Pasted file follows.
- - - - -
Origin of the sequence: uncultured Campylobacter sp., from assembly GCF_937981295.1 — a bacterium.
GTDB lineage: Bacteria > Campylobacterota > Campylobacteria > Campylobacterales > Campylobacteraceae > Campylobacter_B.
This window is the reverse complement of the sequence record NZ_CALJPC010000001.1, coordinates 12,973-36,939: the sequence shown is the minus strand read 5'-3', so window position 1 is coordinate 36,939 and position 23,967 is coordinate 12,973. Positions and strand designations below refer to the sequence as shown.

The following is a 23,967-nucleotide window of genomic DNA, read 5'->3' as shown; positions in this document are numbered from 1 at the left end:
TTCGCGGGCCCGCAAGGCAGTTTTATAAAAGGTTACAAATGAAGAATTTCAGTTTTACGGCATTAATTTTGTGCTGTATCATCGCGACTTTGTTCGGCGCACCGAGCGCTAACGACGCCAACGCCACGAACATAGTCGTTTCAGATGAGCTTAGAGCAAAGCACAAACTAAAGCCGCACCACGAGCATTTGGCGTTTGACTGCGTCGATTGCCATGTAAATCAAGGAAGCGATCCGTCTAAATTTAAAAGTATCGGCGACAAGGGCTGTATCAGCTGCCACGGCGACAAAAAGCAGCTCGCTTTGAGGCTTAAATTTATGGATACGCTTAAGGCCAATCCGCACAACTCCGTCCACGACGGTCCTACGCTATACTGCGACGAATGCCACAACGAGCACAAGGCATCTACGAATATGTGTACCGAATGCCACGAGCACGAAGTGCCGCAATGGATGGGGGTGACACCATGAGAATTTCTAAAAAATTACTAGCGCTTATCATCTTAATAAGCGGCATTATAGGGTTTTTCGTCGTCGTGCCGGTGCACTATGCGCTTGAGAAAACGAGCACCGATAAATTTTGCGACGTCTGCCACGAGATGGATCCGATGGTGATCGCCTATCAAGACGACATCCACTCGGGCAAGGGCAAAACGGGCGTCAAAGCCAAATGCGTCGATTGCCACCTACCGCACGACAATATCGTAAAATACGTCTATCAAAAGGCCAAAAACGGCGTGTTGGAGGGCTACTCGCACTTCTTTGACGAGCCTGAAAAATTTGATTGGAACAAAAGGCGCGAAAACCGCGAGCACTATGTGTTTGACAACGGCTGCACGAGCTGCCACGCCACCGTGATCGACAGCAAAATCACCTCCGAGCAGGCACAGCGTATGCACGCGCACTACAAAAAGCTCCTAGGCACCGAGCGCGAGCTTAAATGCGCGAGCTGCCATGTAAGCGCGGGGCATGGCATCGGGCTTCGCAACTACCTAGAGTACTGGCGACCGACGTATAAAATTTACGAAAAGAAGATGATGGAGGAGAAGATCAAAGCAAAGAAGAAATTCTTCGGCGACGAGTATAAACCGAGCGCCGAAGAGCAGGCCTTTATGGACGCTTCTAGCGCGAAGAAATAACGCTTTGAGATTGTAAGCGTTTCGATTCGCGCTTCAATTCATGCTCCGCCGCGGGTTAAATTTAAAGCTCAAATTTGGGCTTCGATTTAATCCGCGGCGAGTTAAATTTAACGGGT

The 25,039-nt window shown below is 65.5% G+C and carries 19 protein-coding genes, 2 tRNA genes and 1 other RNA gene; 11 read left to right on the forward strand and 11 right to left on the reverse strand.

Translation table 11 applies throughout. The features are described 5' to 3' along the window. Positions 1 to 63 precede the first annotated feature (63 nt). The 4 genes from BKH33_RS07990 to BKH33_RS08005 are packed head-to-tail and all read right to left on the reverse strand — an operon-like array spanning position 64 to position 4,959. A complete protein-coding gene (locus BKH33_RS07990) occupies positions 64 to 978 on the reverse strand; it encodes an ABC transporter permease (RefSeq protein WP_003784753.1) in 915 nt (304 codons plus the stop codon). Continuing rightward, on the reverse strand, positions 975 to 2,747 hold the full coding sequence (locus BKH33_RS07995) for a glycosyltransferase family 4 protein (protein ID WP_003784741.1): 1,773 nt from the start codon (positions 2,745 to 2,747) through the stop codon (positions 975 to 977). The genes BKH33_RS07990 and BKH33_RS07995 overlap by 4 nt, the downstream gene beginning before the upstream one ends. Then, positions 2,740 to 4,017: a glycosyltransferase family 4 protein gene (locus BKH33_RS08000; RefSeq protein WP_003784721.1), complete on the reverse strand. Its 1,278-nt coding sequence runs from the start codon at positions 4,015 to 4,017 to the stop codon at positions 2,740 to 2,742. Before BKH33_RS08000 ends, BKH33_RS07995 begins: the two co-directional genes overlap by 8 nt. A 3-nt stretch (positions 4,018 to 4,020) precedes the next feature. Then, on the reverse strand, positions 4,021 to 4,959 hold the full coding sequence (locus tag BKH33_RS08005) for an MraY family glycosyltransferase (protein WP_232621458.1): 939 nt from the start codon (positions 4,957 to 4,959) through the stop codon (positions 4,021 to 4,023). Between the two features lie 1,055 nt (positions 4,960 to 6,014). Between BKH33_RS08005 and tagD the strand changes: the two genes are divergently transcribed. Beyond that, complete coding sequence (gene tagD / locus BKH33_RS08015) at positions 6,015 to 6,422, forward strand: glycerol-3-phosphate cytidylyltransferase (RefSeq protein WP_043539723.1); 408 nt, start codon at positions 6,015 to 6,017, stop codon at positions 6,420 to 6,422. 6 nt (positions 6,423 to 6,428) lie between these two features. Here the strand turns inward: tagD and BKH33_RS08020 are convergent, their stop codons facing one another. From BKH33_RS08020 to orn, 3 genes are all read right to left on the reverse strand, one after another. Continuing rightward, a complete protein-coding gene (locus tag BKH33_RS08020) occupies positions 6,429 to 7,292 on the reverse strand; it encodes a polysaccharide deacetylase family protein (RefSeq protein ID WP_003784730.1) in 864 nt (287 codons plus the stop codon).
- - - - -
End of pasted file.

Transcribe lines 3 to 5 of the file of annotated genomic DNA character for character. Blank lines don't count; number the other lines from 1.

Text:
This window is the reverse complement of the sequence record NZ_CALJPC010000001.1, coordinates 12,973-36,939: the sequence shown is the minus strand read 5'-3', so window position 1 is coordinate 36,939 and position 23,967 is coordinate 12,973. Positions and strand designations below refer to the sequence as shown.

The following is a 23,967-nucleotide window of genomic DNA, read 5'->3' as shown; positions in this document are numbered from 1 at the left end:
TTCGCGGGCCCGCAAGGCAGTTTTATAAAAGGTTACAAATGAAGAATTTCAGTTTTACGGCATTAATTTTGTGCTGTATCATCGCGACTTTGTTCGGCGCACCGAGCGCTAACGACGCCAACGCCACGAACATAGTCGTTTCAGATGAGCTTAGAGCAAAGCACAAACTAAAGCCGCACCACGAGCATTTGGCGTTTGACTGCGTCGATTGCCATGTAAATCAAGGAAGCGATCCGTCTAAATTTAAAAGTATCGGCGACAAGGGCTGTATCAGCTGCCACGGCGACAAAAAGCAGCTCGCTTTGAGGCTTAAATTTATGGATACGCTTAAGGCCAATCCGCACAACTCCGTCCACGACGGTCCTACGCTATACTGCGACGAATGCCACAACGAGCACAAGGCATCTACGAATATGTGTACCGAATGCCACGAGCACGAAGTGCCGCAATGGATGGGGGTGACACCATGAGAATTTCTAAAAAATTACTAGCGCTTATCATCTTAATAAGCGGCATTATAGGGTTTTTCGTCGTCGTGCCGGTGCACTATGCGCTTGAGAAAACGAGCACCGATAAATTTTGCGACGTCTGCCACGAGATGGATCCGATGGTGATCGCCTATCAAGACGACATCCACTCGGGCAAGGGCAAAACGGGCGTCAAAGCCAAATGCGTCGATTGCCACCTACCGCACGACAATATCGTAAAATACGTCTATCAAAAGGCCAAAAACGGCGTGTTGGAGGGCTACTCGCACTTCTTTGACGAGCCTGAAAAATTTGATTGGAACAAAAGGCGCGAAAACCGCGAGCACTATGTGTTTGACAACGGCTGCACGAGCTGCCACGCCACCGTGATCGACAGCAAAATCACCTCCGAGCAGGCACAGCGTATGCACGCGCACTACAAAAAGCTCCTAGGCACCGAGCGCGAGCTTAAATGCGCGAGCTGCCATGTAAGCGCGGGGCATGGCATCGGGCTTCGCAACTACCTAGAGTACTGGCGACCGACGTATAAAATTTACGAAAAGAAGATGATGGAGGAGAAGATCAAAGCAAAGAAGAAATTCTTCGGCGACGAGTATAAACCGAGCGCCGAAGAGCAGGCCTTTATGGACGCTTCTAGCGCGAAGAAATAACGCTTTGAGATTGTAAGCGTTTCGATTCGCGCTTCAATTCATGCTCCGCCGCGGGTTAAATTTAAAGCTCAAATTTGGGCTTCGATTTAATCCGCGGCGAGTTAAATTTAACGGGT